Clinical Trials Using Idarubicin Hydrochloride

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Clinical trials are research studies that involve people. The clinical trials on this list are studying Idarubicin Hydrochloride. All trials on the list are supported by NCI.

NCI’s basic information about clinical trials explains the types and phases of trials and how they are carried out. Clinical trials look at new ways to prevent, detect, or treat disease. You may want to think about taking part in a clinical trial. Talk to your doctor for help in deciding if one is right for you.

Trials 1-7 of 7
  • Phase 3 Randomized, Open-Label Study of Guadecitabine vs Treatment Choice in Previously Treated Acute Myeloid Leukemia

    Multicenter, randomized, open-label, parallel-group study of guadecitabine vs treatment choice (TC). Subjects will be randomly assigned in a 1:1 ratio to either guadecitabine or TC. TC options include the 8 high or low intensity, locally available regimens below; or Best supportive Care (BSC) alone: - High intensity (intermediate or high dose cytarabine [HiDAC]; mitoxantrone, etoposide, and cytarabine [MEC]; or fludarabine, cytarabine, granulocyte colony stimulating factor [G-CSF], + / - idarubicin [FLAG / FLAG-Ida]). - Low intensity (low dose cytarabine [LDAC], decitabine, or azacitidine). - BSC.
    Location: 7 locations

  • Randomized Study of CX-01 Combined With Standard Induction Therapy for Newly Diagnosed Acute Myeloid Leukemia

    The purpose of this study is to determine whether CX-01 when given together with standard induction and consolidation therapy for acute myeloid leukemia (AML) will increase the effectiveness of the induction / consolidation therapy. Three different doses of CX-01 will be studied and safety and tolerability will be assessed.
    Location: 7 locations

  • Pomalidomide after Combination Chemotherapy in Treating Patients with Newly Diagnosed Acute Myeloid Leukemia or High-Risk Myelodysplastic Syndrome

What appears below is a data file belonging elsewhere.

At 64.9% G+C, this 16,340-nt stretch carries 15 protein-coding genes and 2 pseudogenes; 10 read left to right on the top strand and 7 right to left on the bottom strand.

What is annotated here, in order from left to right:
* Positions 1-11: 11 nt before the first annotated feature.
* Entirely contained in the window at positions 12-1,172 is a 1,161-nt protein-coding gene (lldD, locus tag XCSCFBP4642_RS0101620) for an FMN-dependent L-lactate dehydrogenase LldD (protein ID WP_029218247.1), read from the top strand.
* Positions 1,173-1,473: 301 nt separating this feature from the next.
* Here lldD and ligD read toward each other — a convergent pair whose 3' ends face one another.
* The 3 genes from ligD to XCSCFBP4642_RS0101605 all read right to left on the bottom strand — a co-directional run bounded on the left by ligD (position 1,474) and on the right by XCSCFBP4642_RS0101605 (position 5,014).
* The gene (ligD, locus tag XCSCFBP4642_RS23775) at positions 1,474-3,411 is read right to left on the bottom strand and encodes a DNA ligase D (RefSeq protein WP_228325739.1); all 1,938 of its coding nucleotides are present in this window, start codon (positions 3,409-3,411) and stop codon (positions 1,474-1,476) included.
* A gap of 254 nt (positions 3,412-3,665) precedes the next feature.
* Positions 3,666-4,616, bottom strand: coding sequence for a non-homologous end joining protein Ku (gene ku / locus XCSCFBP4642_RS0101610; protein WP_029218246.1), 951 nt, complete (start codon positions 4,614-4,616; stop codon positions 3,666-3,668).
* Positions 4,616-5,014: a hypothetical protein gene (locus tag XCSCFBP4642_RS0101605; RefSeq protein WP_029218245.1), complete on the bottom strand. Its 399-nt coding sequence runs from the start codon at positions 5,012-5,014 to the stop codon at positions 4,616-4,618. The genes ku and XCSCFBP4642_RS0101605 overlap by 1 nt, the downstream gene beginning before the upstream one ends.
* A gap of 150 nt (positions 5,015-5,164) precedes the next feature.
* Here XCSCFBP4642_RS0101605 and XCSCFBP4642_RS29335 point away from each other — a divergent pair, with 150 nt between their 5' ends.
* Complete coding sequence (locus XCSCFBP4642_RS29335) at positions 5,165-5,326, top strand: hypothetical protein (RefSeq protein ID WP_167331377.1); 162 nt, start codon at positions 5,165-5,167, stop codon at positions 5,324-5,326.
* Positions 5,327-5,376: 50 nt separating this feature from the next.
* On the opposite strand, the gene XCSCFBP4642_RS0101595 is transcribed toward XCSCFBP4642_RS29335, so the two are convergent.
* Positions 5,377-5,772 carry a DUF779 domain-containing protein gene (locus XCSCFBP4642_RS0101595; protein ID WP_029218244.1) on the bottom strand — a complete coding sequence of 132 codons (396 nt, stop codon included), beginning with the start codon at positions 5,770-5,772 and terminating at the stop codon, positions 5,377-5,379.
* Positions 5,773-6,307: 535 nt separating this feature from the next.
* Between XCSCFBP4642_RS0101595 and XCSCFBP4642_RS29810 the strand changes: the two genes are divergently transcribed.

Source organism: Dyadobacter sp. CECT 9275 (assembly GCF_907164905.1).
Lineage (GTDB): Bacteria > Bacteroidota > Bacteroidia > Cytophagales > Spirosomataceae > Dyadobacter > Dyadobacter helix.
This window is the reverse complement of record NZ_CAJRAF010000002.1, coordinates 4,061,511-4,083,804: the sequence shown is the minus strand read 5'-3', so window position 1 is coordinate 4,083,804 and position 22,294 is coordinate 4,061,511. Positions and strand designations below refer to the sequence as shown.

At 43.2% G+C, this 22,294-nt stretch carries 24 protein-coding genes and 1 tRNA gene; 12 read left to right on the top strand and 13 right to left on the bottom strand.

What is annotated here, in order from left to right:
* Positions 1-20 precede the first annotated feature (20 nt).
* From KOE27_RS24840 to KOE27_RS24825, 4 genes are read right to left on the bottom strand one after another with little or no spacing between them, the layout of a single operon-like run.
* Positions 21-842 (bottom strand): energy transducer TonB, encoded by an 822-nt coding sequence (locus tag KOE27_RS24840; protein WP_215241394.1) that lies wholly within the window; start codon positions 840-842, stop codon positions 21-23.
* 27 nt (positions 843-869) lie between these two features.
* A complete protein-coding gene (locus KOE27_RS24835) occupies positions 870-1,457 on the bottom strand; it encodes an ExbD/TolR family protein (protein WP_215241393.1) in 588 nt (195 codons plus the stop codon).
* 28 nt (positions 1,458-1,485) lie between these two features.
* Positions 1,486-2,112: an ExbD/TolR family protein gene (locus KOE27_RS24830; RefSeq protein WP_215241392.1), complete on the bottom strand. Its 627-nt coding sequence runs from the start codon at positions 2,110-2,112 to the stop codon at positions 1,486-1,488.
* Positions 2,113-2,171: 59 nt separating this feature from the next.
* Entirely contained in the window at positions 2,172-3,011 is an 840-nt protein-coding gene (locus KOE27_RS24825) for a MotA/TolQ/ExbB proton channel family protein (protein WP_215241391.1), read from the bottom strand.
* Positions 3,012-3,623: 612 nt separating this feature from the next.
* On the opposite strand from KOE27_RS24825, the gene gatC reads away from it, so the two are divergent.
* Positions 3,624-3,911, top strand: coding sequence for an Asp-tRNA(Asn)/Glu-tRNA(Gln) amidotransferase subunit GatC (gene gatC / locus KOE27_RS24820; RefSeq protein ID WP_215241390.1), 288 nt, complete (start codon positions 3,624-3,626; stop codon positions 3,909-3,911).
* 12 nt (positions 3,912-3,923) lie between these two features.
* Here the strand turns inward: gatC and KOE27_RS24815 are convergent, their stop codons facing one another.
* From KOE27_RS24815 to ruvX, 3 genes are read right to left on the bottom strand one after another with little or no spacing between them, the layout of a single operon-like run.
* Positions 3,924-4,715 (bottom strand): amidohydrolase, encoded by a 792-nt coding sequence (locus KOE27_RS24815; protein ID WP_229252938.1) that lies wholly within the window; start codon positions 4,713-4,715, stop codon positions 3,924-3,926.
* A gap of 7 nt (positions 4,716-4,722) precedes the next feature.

This phase I trial studies the side effects and best dose of pomalidomide after combination chemotherapy in treating patients with newly diagnosed acute myeloid leukemia or high-risk myelodysplastic syndrome. Drugs used in chemotherapy, such as cytarabine, daunorubicin hydrochloride, and etoposide, work in different ways to stop the growth of cancer cells, either by killing the cells, by stopping them from dividing, or by stopping them from spreading. Pomalidomide may kill cancer cells by stopping blood flow to the cancer and by stimulating white blood cells to kill cancer cells. Giving more than one drug (combination chemotherapy) and pomalidomide may kill more cancer cells.
    Location: 3 locations

  • Azacitidine or Decitabine in Epigenetic Priming in Patients with Newly Diagnosed Acute Myeloid Leukemia

    This randomized phase II trial studies how well azacitidine or decitabine work in epigenetic priming in patients with newly diagnosed acute myeloid leukemia. Azacitidine and decitabine may stop the growth of cancer cells by blocking some of the enzymes needed for cell growth.
    Location: 2 locations

  • Venetoclax and Cytarabine with or without Idarubicin Hydrochloride in Treating Pediatric Patients with Refractory or Relapsed Acute Myeloid Leukemia

    This phase I trial studies the side effects and best dose of venetoclax and cytarabine when given with or without idarubicin hydrochloride in treating pediatric patients with acute myeloid leukemia that does not respond to treatment or has returned after a period of improvement. Venetoclax may stop the growth of cancer cells by blocking some of the enzymes needed for cell growth. Drugs used in chemotherapy, such as cytarabine and idarubicin hydrochloride, work in different ways to stop the growth of cancer cells, either by killing the cells, by stopping them from dividing, or by stopping them from spreading. Giving venetoclax, cytarabine, and idarubicin hydrochloride may work better in treating pediatric patients with acute myeloid leukemia.
    Location: St. Jude Children's Research Hospital, Memphis, Tennessee

  • Nintedanib, Idarubicin Hydrochloride, and Cytarabine in Treating Patients with Relapsed or Refractory Acute Myeloid Leukemia

    This phase I / II trial studies the side effects of nintedanib, idarubicin hydrochloride, and cytarabine and to see how well they work in treating patients with acute myeloid leukemia that has come back or does not respond to treatment. Nintedanib may stop the growth of tumor cells by blocking the growth of new blood vessels necessary for tumor growth. Drugs used in chemotherapy, such as idarubicin hydrochloride and cytarabine, work in different ways to stop the growth of tumor cells, either by killing the cells, by stopping them from dividing, or by stopping them from spreading. Giving nintedanib, idarubicin hydrochloride, and cytarabine may work better in treating patients with acute myeloid leukemia.
    Location: 2 locations

  • Pilot Study of Crenolanib Combined With Standard Salvage Chemotherapy in Subjects With R / R AML

    The proposed study is designed to combine crenolanib with standard salvage chemotherapy to treat patients with R / R AML irrespective the FLT3 status.
    Location: UT Southwestern / Simmons Cancer Center-Dallas, Dallas, Texas